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Steen to announce bid for Congress

By Karissa Minn
kminn@salisburypost.com
LANDIS — N.C. Rep. Fred Steen says he wants to bring a local voice to a national stage next year by running for Congress.
Steen plans to announce his candidacy for the 8th District Congressional seat at 10 a.m. Thursday in front of the Landis Town Hall.
The event is open to the public, and more than 20 state and local elected officials are expected to attend.
Steen, a cost analyst and consultant, lives in Landis and served five terms as the town’s mayor from 1995 to 2004.
Since then, he has represented District 76, which includes southeastern Rowan County, in the N.C. House of Representatives.
Steen is seeking the Republican nomination to challenge U.S. Rep. Larry Kissell, a Democrat from Biscoe, for his seat in the U.S. House.
He said he is humbled by the support of local residents who have encouraged him to run for Congress.
“I’m going up there to represent them, and I’m going to be their voice like I’ve been in the State House,” Steen said.
Steen said he sat back as long as he could, but he’s so frustrated that he feels like a member of the “Fed Up” party.
“Our country is on the brink of financial default,” Steen said. “I’m just afraid that we’re going in the wrong direction.”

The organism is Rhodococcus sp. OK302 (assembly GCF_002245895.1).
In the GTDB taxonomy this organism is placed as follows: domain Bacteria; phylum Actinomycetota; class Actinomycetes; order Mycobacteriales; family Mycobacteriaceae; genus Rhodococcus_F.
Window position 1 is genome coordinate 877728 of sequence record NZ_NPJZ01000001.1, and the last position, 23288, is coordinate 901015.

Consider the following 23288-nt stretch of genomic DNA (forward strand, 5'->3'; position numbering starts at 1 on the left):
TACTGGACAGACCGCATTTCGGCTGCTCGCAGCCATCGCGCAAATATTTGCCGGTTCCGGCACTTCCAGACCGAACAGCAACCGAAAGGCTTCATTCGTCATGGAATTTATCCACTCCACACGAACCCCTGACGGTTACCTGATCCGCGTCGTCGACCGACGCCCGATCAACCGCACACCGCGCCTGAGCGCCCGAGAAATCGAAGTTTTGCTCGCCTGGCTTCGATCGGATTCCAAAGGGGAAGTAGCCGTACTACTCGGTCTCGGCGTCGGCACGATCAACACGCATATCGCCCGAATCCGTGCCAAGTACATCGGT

He said he wants to decrease the national debt with responsible spending, repeal President Barack Obama’s health care reform law, promote states’ rights and secure the country’s southern border.
Businesses are overburdened with government regulations, Steen said, and lightening that burden will help them add jobs.
“I think these bailouts are just a waste of time,” Steen said. “The private sector has to be part of the solution. In short, the government needs to get out of the way.”
He said he will stay in his state office throughout his campaign and continue his duties as a legislator.
Steen is entering a crowded race for the 8th District seat.
In the Republican primary, he will face five other announced candidates — Dan Barry, mayor pro tem of Weddington; Richard Hudson, a Concord business consultant; former Iredell County Commissioner Scott Keadle; former Winston-Salem City Council member Vernon Robinson; and John Whitley, a Fairmont neurosurgeon.
“I think that it’s time for us to have local people running for office,” Steen said. “I’ve lived in this district, I’ve worked in this district and I know the people in this district.”
New district boundaries have expanded the 8th District into southern and eastern Rowan County.
Political analysts expect legal challenges of the new maps, which were drawn this year by the N.C. General Assembly and given preclearance by the U.S. Department of Justice.
Steen said he doesn’t want to run for election in a district where he doesn’t live, but he thinks the current boundaries will hold up.
“It’s a risk you’ve got to take every time there’s redistricting,” Steen said. “I’m confident that we’ll be moving forward with the primaries next year in our new districts.”
Contact reporter Karissa Minn at 704-797-4222.
Twitter: twitter.com/postcopolitics
Facebook: facebook.com/Karissa.SalisburyPost

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